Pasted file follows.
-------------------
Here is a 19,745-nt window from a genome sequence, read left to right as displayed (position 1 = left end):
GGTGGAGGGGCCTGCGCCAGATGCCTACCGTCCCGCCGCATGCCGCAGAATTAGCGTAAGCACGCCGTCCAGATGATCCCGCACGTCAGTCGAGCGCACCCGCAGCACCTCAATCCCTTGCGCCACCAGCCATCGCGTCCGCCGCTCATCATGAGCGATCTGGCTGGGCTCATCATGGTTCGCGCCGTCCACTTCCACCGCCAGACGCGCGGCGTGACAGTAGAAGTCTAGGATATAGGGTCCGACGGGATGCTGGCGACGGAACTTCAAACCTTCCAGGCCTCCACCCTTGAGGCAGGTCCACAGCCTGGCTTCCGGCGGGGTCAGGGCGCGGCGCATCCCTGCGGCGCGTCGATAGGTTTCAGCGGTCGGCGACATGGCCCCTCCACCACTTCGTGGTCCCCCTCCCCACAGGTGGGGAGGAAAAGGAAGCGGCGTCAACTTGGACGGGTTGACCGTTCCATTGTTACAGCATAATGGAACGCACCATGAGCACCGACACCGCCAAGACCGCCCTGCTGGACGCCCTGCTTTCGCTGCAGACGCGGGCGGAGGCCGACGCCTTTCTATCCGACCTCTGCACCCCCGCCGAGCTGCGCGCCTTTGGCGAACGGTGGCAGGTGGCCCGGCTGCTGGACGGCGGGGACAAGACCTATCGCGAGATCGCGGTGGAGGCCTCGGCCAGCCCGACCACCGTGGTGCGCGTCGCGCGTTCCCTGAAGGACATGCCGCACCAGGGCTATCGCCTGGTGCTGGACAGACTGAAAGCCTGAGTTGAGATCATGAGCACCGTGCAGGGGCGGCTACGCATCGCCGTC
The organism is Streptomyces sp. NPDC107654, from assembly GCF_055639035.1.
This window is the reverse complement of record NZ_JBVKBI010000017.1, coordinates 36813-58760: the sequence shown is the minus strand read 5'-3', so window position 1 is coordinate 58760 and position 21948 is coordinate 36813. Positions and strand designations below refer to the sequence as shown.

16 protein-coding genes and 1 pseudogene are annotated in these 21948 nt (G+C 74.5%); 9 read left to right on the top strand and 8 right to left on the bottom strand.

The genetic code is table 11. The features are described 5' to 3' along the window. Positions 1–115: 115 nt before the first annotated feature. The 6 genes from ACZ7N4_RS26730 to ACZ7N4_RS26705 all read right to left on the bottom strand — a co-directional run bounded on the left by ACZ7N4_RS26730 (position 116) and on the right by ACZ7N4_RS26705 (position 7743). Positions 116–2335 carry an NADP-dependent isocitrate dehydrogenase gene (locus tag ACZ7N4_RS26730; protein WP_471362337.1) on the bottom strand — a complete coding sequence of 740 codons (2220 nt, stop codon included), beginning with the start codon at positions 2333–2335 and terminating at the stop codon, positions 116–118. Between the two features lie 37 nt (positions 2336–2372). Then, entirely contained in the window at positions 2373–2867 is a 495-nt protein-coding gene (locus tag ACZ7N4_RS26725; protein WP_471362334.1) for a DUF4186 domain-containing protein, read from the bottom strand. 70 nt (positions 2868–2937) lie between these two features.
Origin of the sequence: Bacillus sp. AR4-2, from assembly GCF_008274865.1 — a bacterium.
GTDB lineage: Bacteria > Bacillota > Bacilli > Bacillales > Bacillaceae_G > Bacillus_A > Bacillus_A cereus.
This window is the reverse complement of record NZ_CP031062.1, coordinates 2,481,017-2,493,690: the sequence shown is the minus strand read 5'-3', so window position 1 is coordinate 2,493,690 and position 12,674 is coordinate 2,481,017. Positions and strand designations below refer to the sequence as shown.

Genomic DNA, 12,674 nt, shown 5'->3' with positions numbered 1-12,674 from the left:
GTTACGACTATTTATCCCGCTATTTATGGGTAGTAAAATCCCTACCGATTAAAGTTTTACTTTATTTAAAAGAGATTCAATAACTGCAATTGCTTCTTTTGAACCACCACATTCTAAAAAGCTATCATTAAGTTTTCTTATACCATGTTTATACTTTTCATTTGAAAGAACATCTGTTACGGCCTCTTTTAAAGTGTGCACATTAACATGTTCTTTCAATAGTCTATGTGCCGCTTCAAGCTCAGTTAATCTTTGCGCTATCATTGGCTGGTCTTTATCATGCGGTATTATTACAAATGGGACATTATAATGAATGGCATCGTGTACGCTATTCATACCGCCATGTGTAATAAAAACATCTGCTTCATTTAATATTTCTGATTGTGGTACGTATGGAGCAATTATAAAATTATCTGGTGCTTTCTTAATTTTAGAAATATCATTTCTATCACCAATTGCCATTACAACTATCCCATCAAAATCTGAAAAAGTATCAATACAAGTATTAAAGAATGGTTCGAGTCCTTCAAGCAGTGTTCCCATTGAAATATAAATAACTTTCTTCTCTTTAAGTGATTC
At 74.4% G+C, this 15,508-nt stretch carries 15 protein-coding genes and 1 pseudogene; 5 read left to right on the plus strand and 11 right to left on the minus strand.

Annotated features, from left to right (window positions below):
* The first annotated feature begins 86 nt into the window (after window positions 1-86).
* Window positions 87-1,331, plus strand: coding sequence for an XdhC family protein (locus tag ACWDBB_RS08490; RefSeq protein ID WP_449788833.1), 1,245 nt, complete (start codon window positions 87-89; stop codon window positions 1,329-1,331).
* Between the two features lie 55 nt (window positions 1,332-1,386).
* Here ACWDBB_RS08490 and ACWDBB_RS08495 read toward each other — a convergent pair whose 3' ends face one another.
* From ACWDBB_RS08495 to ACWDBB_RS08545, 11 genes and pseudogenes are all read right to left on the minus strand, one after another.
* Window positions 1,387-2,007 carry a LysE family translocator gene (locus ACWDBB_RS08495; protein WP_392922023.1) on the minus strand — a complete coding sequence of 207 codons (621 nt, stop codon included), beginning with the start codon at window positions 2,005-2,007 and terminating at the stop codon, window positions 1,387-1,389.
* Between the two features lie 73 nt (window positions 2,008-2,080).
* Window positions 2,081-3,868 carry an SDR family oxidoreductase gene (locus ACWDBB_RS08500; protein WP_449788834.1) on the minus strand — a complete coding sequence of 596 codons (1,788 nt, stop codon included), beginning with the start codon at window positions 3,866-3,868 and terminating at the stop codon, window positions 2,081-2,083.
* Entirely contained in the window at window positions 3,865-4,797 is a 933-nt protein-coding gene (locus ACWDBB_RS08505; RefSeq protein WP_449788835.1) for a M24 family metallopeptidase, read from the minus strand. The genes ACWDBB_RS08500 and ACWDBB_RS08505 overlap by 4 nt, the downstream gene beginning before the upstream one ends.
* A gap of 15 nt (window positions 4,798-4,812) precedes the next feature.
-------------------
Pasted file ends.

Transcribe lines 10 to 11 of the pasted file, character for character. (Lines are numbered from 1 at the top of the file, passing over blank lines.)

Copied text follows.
Genomic DNA, 12,674 nt, shown 5'->3' with positions numbered 1-12,674 from the left:
GTTACGACTATTTATCCCGCTATTTATGGGTAGTAAAATCCCTACCGATTAAAGTTTTACTTTATTTAAAAGAGATTCAATAACTGCAATTGCTTCTTTTGAACCACCACATTCTAAAAAGCTATCATTAAGTTTTCTTATACCATGTTTATACTTTTCATTTGAAAGAACATCTGTTACGGCCTCTTTTAAAGTGTGCACATTAACATGTTCTTTCAATAGTCTATGTGCCGCTTCAAGCTCAGTTAATCTTTGCGCTATCATTGGCTGGTCTTTATCATGCGGTATTATTACAAATGGGACATTATAATGAATGGCATCGTGTACGCTATTCATACCGCCATGTGTAATAAAAACATCTGCTTCATTTAATATTTCTGATTGTGGTACGTATGGAGCAATTATAAAATTATCTGGTGCTTTCTTAATTTTAGAAATATCATTTCTATCACCAATTGCCATTACAACTATCCCATCAAAATCTGAAAAAGTATCAATACAAGTATTAAAGAATGGTTCGAGTCCTTCAAGCAGTGTTCCCATTGAAATATAAATAACTTTCTTCTCTTTAAGTGATTC